I can’t remember when, exactly, I first saw this clip from a rugby match played on January 27, 1973 between the Barbarians and New Zealand. Which is strange because I do remember the feeling quite distinctly, goosebumps rising as I watched a sport—rugby union—I only half-understood.
You don’t really need to understand the rules to get it, though. The slick passing and movement would stand out anywhere. What makes it for me is the commentary and the speed of Gareth Edwards, who seemingly appears out of nowhere at the end, smokes every guy on the pitch, and dives over the try-line to score.
The action starts around the 0:45 second mark of this vid; be sure to listen to the commentary, because the enthusiasm is contagious.
It was only the third minute of the match, and if the crowd seems especially amped, that’s because the match was at the National Stadium in Cardiff, and Barbarians were made up of a lot of Welsh players. The crowd increasingly loses its shit as the try develops, before exploding once Edwards scores.
All of that would be enough but it is Cliff Morgan’s commentary which pushes it to the next level. Morgan, who was only doing commentary that day because the guy scheduled to do it got sick, seems to know in real time that he’s watching something special. He just can’t help himself. By the time he gets to “This is Gareth Edwards! A dramatic start! What a score!” there’s a pure, gleeful astonishment coursing through his voice. It’s the kind of exuberance you feel when you’re watching something you think you know well, and something unexpectedly genius happens, something you could never have foreseen.
Edwards is one of the greatest Welsh rugby union players of all time, and in 1973 his talent was already evident—he had first captained Wales at the age of 20 in 1968. And Morgan wasn’t new at this either. A former Wales captain himself, he had been in broadcasting for over a decade. He’d seen some shit. But the greatest moments in sports—this one is often referred to as the the “Greatest Try”— turn everyone into a kid again.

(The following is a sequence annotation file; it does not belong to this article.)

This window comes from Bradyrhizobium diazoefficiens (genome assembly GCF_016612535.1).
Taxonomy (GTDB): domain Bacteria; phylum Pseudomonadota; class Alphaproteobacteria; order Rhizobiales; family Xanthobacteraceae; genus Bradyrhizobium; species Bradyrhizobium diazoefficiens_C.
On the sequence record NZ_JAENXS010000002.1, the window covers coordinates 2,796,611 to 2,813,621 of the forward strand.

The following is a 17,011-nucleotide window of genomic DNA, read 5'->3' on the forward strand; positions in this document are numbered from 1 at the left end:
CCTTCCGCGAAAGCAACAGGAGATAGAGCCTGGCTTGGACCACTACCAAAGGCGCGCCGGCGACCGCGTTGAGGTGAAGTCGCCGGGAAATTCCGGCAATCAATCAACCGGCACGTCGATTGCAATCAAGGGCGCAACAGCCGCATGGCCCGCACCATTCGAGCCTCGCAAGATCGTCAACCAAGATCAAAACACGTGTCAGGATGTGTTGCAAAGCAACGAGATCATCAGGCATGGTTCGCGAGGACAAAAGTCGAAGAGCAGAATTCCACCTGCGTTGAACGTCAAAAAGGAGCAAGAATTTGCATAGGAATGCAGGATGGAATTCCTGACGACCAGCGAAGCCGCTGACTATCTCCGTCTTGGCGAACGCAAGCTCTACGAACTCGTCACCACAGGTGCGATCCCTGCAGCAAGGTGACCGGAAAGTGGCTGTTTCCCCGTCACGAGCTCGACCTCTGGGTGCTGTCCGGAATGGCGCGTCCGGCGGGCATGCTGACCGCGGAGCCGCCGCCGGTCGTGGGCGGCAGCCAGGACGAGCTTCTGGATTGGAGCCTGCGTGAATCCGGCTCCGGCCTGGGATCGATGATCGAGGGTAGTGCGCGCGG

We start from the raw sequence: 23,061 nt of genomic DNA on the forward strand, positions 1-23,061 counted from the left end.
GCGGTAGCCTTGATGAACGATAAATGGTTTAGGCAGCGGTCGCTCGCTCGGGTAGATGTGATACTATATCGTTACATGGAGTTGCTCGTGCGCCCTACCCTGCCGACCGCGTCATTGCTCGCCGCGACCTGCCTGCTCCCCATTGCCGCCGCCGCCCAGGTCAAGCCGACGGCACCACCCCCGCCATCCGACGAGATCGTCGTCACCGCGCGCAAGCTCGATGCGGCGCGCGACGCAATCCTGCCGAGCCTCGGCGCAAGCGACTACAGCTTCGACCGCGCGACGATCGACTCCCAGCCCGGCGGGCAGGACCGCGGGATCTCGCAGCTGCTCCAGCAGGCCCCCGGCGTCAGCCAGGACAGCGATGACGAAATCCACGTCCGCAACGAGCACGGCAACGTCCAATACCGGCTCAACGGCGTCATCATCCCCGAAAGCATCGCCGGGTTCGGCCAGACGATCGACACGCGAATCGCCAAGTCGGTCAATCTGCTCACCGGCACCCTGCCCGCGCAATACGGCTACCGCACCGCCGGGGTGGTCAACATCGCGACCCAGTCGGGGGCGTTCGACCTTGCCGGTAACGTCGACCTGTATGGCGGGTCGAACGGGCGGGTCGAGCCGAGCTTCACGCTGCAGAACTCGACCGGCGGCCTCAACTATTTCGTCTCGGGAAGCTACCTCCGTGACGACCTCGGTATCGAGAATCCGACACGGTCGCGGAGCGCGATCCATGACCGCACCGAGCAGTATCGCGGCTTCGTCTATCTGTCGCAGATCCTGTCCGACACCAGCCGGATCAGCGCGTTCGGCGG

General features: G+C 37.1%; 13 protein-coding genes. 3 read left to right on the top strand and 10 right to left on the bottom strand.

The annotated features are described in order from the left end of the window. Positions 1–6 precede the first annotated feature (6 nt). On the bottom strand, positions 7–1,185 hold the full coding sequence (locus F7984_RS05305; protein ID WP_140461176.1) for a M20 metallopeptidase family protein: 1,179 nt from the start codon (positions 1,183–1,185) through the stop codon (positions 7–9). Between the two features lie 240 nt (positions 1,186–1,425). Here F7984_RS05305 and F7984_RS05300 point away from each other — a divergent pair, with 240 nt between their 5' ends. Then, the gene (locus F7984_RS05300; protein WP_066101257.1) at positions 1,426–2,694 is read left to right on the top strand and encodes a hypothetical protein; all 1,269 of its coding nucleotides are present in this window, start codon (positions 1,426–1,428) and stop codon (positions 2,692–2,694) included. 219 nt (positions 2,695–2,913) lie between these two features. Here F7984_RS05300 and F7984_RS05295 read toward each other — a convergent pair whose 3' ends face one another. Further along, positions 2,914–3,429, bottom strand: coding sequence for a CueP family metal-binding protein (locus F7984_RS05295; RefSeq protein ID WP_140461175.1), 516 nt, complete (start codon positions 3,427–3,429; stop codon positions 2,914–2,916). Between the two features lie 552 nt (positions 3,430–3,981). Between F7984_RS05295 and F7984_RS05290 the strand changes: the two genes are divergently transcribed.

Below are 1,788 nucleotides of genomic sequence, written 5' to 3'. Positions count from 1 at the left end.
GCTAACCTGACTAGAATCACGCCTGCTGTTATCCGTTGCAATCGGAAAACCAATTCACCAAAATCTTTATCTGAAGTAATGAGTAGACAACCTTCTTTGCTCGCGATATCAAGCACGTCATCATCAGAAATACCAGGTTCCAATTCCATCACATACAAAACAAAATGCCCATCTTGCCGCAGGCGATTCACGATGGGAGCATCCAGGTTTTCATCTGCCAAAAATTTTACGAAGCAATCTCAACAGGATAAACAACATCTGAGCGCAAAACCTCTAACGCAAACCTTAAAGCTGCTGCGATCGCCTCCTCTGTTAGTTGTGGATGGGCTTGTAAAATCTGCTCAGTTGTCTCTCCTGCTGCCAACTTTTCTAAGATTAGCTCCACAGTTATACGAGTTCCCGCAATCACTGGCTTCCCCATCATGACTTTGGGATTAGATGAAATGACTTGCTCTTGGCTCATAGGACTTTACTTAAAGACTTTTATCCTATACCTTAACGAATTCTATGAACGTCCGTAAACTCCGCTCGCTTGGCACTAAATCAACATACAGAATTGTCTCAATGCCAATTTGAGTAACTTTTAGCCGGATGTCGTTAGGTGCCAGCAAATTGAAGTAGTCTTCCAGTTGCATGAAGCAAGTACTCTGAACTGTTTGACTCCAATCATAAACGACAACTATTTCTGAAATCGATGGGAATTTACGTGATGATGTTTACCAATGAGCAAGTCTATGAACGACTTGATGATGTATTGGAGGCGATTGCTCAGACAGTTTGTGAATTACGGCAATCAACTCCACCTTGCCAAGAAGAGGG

My earliest sports memory is Michael Jordan’s shot over Craig Ehlo that put my Cavs in the trash in the 1989 playoffs, which capped a miserable few decades of Cleveland sports, only for there to be 26 more years of futility. Which is to say that I still watch the last 10 minutes of the 2016 NBA Finals once or twice every month. But the joy there is still underpinned by a childhood’s worth of grief. For pure thrill, I turn to Gareth Edwards and this Barbarians try, because I have no emotional connection to it, and because it never gets old watching great players shock you with their greatness.
The Guardian did a good oral history of this try back in 2013. It turns out when you do a great thing, sometimes you’re the last to know. It also makes you pretty tired.
Edwards: “The noise in the stadium was so loud that I thought it must have been something special. I remember walking back thinking, ‘I wish it was the last minute not the first minute.’”
[Tom David]: “When Gareth scored in the corner I was knackered, to be honest. It was only after I came off the pitch, black and blue, covered in bloody stud marks, as the night went on and the beer went down, I realised what a great, great try it was. ‘Pinch me,’ I thought. ‘Was I really involved?’
Readers from the Commonwealth will be very familiar with this sports moment, I’m sure. And I know there are a lot of technical debates over “greatest try” or whatever. But on a visceral level this one never lets me down. Life mostly sucks these days, but when things go dark I dial up this video, a reminder that sometimes it all comes together. Sometimes every small improbable move comes off. Sometimes you get the privilege of watching great players surprise even themselves.